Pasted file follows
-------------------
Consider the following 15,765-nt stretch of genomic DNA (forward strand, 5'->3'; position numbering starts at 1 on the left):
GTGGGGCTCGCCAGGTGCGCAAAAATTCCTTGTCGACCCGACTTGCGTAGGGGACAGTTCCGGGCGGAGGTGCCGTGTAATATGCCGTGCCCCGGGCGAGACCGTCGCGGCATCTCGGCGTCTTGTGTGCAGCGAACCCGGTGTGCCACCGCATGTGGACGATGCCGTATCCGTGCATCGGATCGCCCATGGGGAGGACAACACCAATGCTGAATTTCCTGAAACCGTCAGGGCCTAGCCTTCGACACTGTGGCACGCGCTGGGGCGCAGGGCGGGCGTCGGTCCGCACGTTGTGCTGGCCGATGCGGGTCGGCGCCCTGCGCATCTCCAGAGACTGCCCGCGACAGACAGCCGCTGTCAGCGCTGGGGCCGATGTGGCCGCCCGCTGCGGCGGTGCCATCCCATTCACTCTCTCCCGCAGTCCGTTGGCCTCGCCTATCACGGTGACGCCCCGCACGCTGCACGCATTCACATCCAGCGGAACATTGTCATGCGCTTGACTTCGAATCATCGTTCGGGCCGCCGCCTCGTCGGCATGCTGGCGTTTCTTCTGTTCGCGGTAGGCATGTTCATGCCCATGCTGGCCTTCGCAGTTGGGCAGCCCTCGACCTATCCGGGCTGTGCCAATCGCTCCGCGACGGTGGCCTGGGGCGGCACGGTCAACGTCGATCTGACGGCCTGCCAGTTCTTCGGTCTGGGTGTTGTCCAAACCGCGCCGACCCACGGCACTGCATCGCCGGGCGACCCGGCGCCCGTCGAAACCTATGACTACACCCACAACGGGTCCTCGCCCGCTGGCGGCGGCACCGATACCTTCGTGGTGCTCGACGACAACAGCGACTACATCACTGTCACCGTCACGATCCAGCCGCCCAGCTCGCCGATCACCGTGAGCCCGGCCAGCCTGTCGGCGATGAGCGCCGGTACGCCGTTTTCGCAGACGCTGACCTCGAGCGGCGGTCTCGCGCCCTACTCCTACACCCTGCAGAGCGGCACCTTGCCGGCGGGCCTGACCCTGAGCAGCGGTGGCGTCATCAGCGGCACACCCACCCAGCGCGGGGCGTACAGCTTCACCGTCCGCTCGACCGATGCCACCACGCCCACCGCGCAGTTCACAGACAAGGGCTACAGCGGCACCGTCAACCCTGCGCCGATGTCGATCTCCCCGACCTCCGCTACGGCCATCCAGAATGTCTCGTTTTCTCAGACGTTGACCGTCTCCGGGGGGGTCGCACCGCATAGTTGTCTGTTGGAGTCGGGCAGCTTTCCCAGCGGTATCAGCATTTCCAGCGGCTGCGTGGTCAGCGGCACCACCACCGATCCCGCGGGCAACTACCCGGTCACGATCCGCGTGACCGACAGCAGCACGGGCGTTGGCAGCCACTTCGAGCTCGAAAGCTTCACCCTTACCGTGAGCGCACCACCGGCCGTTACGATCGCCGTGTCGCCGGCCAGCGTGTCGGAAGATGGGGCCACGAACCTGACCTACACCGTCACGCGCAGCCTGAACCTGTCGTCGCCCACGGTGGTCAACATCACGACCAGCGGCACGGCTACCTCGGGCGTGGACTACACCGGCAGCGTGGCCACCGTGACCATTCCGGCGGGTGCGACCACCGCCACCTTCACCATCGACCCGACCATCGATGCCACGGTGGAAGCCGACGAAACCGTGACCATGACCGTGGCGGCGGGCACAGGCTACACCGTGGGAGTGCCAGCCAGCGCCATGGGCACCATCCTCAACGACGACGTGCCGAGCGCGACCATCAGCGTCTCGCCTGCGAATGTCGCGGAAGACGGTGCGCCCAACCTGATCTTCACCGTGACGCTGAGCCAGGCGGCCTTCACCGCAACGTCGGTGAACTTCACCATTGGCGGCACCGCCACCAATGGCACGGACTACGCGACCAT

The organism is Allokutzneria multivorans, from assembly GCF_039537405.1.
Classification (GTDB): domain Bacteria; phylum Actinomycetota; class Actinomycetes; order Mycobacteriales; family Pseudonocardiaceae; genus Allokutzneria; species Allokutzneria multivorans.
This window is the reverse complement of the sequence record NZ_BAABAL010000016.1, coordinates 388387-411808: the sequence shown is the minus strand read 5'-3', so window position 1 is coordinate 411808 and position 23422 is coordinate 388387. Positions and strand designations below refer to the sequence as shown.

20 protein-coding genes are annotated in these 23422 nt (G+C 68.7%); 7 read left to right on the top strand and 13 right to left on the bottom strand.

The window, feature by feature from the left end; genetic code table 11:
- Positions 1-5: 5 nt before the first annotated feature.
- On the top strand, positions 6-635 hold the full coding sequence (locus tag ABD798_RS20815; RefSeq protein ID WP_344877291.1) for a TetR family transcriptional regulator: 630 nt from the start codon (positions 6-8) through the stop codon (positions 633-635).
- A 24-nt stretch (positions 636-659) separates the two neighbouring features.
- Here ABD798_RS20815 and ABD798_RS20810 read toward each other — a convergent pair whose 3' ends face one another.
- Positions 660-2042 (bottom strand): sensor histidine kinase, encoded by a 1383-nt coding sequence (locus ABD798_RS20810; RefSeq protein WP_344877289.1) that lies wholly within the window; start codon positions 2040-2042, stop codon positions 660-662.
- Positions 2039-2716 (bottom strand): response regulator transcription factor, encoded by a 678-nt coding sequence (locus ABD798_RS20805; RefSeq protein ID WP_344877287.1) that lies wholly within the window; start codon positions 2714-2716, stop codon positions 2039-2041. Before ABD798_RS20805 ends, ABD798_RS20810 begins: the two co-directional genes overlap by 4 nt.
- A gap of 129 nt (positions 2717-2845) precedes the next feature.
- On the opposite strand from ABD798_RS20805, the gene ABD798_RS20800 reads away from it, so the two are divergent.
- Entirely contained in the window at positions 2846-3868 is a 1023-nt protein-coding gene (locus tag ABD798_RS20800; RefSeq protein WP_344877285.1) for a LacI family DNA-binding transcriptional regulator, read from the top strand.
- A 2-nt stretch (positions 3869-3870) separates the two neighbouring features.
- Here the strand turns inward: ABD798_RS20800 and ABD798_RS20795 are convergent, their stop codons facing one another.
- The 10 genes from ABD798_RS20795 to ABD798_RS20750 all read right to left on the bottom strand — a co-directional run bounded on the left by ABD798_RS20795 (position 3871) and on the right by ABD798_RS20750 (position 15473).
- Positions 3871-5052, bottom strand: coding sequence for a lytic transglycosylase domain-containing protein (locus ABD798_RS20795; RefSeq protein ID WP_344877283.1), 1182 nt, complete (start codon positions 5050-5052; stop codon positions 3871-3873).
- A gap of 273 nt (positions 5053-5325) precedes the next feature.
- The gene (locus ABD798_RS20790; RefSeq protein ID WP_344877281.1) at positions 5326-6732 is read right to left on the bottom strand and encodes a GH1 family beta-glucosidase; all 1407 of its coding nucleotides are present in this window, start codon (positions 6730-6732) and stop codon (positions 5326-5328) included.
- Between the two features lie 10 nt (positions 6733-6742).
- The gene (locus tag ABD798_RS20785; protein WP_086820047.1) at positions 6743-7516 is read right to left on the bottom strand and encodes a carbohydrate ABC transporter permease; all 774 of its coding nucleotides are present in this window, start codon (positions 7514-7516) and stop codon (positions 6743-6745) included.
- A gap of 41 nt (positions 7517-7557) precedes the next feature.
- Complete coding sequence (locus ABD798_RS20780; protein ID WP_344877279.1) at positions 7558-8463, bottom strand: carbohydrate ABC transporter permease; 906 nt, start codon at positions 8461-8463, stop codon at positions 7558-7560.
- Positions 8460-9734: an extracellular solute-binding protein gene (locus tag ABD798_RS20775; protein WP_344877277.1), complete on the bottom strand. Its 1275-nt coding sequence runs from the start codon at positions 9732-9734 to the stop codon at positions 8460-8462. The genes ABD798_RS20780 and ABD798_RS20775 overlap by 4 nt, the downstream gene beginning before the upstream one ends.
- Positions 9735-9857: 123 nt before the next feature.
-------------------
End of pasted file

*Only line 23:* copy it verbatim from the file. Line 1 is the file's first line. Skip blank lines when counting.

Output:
- Between the two features lie 10 nt (positions 6733-6742).